FDA's New Bottle & Sippy Cup BPA Ban Sends Disturbingly Mixed Messages

If you've been concerned about your kids' exposure to the controversial chemical bisphenol-A, yesterday unveiled some good news -- and bad news -- from the Food & Drug Administration. The FDA has finally banned BPA from baby bottles and sippy cups, thanks to the American Chemistry Council's request for the FDA to phase out rules allowing BPA in these products.

The bad news, or at least less thrilling news, is that manufacturers had already stopped using the chemical in bottles and cups -- so we can't really thank the FDA for stepping in and making sure these products are safer for our children. Not only that, but BPA is still allowed in hundreds of other plastic items, from water bottles to canned food to dental sealants.

It's also used in containers of baby formula.

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Environmentalists and health advocates have longed been calling for the controversial plastic additive to be eliminated altogether. In 2008 the FDA said there was no scientific data showing BPA is dangerous, but two years later they changed their tune, citing "some concern about the potential effects of BPA on the brain, behavior and prostate gland of fetuses, infants and children.”

Yeah. Some concern. I find THAT concerning, don't you?

The party line from the FDA is that their ban on bisphenol-A is just codifying what the industry was already doing with baby bottles and sippy cups ("based on the preference of consumers") and doesn't actually reflect any concern (there's that word again!) about the safety of BPA. According to the agency,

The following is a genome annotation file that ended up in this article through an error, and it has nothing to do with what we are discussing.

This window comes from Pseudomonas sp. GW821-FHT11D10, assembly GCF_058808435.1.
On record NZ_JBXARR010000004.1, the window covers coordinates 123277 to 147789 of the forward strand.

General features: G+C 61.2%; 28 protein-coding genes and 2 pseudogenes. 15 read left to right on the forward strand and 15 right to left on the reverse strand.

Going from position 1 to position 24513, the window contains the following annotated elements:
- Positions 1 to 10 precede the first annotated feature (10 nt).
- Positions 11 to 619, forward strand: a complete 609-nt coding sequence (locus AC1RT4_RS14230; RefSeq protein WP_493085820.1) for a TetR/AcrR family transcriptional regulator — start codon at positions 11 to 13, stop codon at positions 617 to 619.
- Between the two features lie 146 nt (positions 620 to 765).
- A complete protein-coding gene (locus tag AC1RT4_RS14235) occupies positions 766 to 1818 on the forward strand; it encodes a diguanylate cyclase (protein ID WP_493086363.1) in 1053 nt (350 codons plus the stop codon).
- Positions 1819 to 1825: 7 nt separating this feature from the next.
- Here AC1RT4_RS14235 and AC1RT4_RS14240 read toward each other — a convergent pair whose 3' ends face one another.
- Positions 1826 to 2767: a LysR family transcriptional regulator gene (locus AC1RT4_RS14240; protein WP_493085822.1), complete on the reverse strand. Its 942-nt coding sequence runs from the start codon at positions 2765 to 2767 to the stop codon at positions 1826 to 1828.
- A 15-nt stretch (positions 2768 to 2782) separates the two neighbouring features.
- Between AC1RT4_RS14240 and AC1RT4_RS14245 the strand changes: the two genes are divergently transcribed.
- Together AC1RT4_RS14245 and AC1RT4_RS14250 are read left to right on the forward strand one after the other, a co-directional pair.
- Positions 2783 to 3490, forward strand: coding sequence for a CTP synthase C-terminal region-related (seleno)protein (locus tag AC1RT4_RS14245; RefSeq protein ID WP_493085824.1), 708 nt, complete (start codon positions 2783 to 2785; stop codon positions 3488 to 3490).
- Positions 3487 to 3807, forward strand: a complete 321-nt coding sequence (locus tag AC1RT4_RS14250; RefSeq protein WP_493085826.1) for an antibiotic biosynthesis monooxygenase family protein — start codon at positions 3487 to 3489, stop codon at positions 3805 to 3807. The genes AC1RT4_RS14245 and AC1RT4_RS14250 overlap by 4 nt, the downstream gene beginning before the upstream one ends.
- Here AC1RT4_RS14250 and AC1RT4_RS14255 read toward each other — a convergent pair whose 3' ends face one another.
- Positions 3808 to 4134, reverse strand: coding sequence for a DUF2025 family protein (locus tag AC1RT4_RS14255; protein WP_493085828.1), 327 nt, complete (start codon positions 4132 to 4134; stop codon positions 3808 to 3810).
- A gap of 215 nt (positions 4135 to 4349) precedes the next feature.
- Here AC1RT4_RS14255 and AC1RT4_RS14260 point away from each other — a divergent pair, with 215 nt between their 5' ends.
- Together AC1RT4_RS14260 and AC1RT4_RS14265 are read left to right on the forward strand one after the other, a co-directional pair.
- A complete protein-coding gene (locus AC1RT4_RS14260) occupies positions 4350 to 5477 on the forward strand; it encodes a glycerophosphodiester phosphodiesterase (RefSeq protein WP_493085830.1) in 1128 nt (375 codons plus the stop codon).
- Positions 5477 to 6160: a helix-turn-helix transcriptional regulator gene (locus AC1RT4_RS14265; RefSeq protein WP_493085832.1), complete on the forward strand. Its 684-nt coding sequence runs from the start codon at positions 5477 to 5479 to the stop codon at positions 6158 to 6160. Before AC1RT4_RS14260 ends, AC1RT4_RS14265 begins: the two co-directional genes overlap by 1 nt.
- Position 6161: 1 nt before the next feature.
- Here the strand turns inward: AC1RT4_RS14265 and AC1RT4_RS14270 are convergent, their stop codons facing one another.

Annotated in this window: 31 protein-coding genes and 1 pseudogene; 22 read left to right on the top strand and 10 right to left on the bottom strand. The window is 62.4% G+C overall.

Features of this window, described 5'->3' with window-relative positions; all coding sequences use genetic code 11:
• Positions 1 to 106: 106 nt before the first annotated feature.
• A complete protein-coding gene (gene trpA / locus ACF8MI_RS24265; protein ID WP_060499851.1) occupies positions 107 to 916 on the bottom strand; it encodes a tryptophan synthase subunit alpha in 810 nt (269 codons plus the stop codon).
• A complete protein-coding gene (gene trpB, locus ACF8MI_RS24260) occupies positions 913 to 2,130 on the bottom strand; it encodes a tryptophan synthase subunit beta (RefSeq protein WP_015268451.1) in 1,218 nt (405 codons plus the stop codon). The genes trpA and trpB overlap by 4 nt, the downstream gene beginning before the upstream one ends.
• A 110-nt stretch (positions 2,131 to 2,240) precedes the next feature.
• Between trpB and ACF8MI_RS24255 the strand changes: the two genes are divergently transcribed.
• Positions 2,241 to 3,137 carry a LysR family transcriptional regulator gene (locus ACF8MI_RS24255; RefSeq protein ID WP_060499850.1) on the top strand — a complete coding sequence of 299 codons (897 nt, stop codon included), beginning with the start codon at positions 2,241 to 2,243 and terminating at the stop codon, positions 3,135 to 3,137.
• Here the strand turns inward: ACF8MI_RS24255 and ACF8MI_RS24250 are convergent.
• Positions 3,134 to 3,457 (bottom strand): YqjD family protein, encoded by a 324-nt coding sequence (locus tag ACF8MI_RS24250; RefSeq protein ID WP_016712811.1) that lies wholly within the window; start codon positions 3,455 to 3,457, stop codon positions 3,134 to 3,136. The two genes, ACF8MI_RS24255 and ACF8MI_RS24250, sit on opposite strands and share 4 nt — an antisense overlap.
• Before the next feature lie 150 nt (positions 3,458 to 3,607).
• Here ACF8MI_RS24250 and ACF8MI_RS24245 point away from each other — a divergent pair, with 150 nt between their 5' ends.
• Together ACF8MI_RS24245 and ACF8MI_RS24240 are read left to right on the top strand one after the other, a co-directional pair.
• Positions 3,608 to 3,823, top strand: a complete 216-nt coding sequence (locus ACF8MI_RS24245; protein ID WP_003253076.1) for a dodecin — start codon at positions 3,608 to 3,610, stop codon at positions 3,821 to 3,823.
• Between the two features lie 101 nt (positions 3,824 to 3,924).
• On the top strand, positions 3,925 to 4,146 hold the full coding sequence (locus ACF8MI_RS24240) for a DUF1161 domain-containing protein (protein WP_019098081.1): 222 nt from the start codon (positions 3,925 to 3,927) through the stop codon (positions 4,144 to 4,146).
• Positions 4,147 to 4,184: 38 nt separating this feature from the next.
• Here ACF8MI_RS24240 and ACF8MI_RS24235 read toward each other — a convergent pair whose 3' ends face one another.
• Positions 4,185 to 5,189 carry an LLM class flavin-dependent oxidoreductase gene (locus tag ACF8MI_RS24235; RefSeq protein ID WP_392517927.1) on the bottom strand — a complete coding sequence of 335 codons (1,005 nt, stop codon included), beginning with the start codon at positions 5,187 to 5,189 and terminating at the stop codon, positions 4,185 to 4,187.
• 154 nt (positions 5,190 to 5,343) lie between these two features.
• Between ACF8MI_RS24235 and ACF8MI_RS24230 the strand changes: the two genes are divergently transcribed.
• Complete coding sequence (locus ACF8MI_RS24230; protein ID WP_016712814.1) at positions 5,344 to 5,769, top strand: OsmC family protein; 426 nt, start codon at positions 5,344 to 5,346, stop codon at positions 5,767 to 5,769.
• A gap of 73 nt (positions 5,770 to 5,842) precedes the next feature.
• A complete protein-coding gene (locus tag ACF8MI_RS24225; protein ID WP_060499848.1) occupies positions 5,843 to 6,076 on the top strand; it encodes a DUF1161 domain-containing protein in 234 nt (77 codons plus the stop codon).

(The FDA) has been looking hard at BPA for a long time, and based on all the evidence, we continue to support its safe use.

Interesting that in comparison, the FDA's own website says,

FDA is taking reasonable steps to reduce human exposure to BPA in the food supply. (...) FDA is also supporting recommendations from the Department of Health and Human Services for infant feeding and food preparation to reduce exposure to BPA.

As for what the other experts are saying, non-profit watchdog the Environmental Working Group claims that BPA exposure has been shown to disrupt the endocrine system and trigger a wide variety of disorders, including chromosomal and reproductive system abnormalities, impaired brain and neurological functions, cancer, cardiovascular system damage, adult-onset diabetes, early puberty, obesity, and resistance to chemotherapy.

Other scientists pushing for a ban on the chemical argue that BPA mimics the effects of the hormone estrogen, interfering with growth and development. About 90 percent of Americans have traces of BPA in their urine, mainly as a result of food and beverage packaging.

As if all that isn't eyebrow-raising enough, a study that was released just this month links the BPA that is used in certain types of children's tooth fillings to an increased risk for behavioral problems.

It's hard to look at the massive public outcry against BPA -- and the FDA's own "concern"-- and believe that the administration did enough with this step. They banned a chemical from two types of products, but only because the ban was already voluntarily in place? Meanwhile, the agency says they're awaiting the results of further studies on BPA safety, and have apparently been doing so since 2010?

If there's a lesson to be learned here, it's that consumer demand creates change. You can thank the thousands of worried parents for convincing the bottle and cup manufacturers to alter the way they made their products, because it sure wasn't the government's doing.

As for cans of formula, the FDA says the use of BPA in those is "under review." Of course, BPA is routinely found in breastmilk, too, so it's a good thing it's so safe ... right?

What do you think of the FDA's current stance on BPA? Do you try and avoid it, or do you feel it's a safe chemical for humans?

Image via thesoftlanding/Flickr

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